In a preprint study[10] evaluating the incidence of neurological and psychiatric sequelae in 6 months in 236,379 post COVID-19 survivors, the authors noted an increased risk of cerebrovascular events, with higher hazard ratio in most diagnostic categories than after influenza or other respiratory infections. A high incidence of stroke was found, as high as 1:10 (or 3% in patients with first episode of stroke) in patients who had previously experienced delirium or altered mental state. Moreover, it was noted that the incidence of these complications was increased even in individuals who had not required hospitalization. In a case series on delayed arterial thrombosis post COVID-19,[5] we described four cases in young males (aged <40 years) with previous asymptomatic SARS-CoV-2 infection, and lack of preexisting cardiovascular risk factors. These patients presented with a median of 78 days from positive SARS-CoV-2 total antibody positivity to thrombotic event with catastrophic strokes, acute myocardial infarction, and acute ischemic limb. Standard thrombophilia workup (including tests for antiphospholipid syndrome, protein C, protein S, antithrombin levels, and factor V Leiden mutation) was negative, with von Willebrand factor (VWF) and D-dimer levels remaining persistently elevated weeks after their initial thrombotic event. Our observations suggest that the SARS-CoV-2 virus poses significant chronic immuno-thrombogenicity which may cumulate eventually in a major thrombotic event that occurs unexpectedly many weeks later in fit patients with mild or asymptomatic COVID-19 infection. Sustained prothrombotic changes in COVID-19 patients were found in a separate study,[11] with increased thrombin generation, decreased plasma fibrinolysis, elevated factor VIII, VWF, and plasminogen activator inhibitor-1 (PAI-1) levels on admission and 4 months after discharge, suggestive of platelet activation and ongoing intravascular coagulation. Several other case reports highlight the phenomena of post COVID-19 arterial events as well. Notably, two case reports demonstrated the development of late, lower extremity, multilevel arterial thrombosis in a 24-year-old male and a 54-year-old male, both with nonsevere COVID-19 and without previous significant medical histories.[6] [7] A previously healthy 61-year-old female with COVID-19 not requiring hospitalization presented 32 days later with fatal main pulmonary artery thrombosis discovered on autopsy.[8] Although pulmonary artery thrombosis is often considered a form of venous thrombosis, as the occlusion can result from emboli arising from a deep vein thrombosis, we make a point here that (1) this will still terminate in the pulmonary arteries and not pulmonary veins and (2) that in COVID-19, pulmonary thromboses are thought to originate in the pulmonary arteries/vasculature.[12] Also, a 35-year-old male with a medical history of mild-intermittent asthma and obesity presented 49 days after the onset of flu-like illness not requiring hospitalization (SARS-CoV-2 antibodies were positive on day 2 of admission) with extensive thrombosis including a large left ventricle thrombus, right coronary artery thrombosis, and a middle cerebral artery thrombosis.[9] In summary, these post COVID-19 cases, most of who were young and with no evident cardiovascular risk factors, developed delayed, massive arterial thromboses.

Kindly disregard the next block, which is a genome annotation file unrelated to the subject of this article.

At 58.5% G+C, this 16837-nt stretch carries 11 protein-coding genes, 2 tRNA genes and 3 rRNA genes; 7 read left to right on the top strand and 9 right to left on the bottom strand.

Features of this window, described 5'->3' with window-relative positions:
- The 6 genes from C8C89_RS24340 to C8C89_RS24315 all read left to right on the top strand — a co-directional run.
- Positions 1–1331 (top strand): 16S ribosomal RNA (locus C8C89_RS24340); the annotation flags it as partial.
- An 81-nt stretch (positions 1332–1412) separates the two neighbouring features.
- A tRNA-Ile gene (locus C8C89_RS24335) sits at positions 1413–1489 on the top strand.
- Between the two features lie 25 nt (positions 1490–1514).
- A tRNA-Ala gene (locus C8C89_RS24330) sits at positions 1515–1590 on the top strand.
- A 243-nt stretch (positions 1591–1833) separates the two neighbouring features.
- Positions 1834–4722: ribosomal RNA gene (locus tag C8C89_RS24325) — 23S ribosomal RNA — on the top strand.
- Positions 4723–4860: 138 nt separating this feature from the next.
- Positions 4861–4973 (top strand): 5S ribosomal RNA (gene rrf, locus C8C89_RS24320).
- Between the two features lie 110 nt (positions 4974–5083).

Although post thrombotic events are known to occur after acute viral infections such as influenza,[13] [14] where up to a third of acute myocardial infarctions are preceded by an upper respiratory infection, less is known about the long-term impact on vascular health and delayed manifestation of thrombosis after recovering from COVID-19. The classic Virchow's triad for thrombosis consists of stasis, endothelial injury, and hypercoagulable state. While hypercoagulability and stasis impact primarily on acute thrombogenesis, they may play less prominent roles in delayed arterial events observed in convalescent COVID-19 patients. Vascular underpinning of post COVID-19 thrombosis has centered on endothelial dysfunction as one of the key mechanisms. This occurs likely because of prior cytotoxic effects of SARS-CoV-2 infection and overactive immune response causing prolonged vasculitis.[15] This culminates in breach of endothelial barrier integrity, exposing tissue factors and procoagulant cytokines from underlying vessels, thus triggering tissue factor driven secondary hemostasis.